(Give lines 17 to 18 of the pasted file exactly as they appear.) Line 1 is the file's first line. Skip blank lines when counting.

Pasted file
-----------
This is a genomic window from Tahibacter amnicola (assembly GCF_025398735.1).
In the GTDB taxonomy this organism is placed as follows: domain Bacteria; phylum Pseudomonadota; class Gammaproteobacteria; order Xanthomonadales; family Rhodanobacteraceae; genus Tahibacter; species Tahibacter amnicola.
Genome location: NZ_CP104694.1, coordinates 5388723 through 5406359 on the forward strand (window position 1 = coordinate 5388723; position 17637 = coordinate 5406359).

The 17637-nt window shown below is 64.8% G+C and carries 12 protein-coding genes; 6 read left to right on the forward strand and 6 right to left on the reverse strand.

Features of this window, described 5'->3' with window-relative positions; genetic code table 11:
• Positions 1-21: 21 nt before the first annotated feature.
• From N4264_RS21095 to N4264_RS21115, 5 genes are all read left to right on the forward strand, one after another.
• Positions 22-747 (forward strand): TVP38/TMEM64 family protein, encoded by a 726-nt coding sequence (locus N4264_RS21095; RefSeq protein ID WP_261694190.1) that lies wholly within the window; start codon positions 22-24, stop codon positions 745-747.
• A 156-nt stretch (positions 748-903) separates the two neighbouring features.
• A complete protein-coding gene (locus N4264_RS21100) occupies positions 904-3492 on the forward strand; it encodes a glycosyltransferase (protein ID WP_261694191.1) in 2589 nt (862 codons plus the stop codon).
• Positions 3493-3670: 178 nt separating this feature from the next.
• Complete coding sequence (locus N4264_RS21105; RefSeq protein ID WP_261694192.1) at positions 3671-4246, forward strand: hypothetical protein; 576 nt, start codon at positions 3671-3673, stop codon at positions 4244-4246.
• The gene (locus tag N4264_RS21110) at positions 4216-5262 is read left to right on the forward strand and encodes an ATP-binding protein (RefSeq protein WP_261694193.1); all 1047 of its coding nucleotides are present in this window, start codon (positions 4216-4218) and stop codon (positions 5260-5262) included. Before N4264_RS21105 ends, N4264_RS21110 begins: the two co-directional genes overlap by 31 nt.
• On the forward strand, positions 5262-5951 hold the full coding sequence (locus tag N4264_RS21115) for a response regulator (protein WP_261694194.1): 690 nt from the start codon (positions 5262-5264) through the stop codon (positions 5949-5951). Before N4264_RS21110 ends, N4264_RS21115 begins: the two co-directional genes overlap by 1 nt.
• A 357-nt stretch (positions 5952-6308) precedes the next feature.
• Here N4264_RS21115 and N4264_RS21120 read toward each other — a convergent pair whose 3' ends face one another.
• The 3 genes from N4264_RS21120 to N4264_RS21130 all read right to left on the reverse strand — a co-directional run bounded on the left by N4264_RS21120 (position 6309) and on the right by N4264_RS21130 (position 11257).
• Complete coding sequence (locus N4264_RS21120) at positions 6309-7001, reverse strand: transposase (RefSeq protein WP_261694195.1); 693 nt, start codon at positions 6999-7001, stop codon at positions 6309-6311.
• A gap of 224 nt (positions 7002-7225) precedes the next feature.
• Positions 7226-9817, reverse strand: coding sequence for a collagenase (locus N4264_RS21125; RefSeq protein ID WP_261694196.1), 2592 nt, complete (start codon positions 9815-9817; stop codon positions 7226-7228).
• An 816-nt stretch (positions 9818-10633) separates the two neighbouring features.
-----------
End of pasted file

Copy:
• The 3 genes from N4264_RS21120 to N4264_RS21130 all read right to left on the reverse strand — a co-directional run bounded on the left by N4264_RS21120 (position 6309) and on the right by N4264_RS21130 (position 11257).
• Complete coding sequence (locus N4264_RS21120) at positions 6309-7001, reverse strand: transposase (RefSeq protein WP_261694195.1); 693 nt, start codon at positions 6999-7001, stop codon at positions 6309-6311.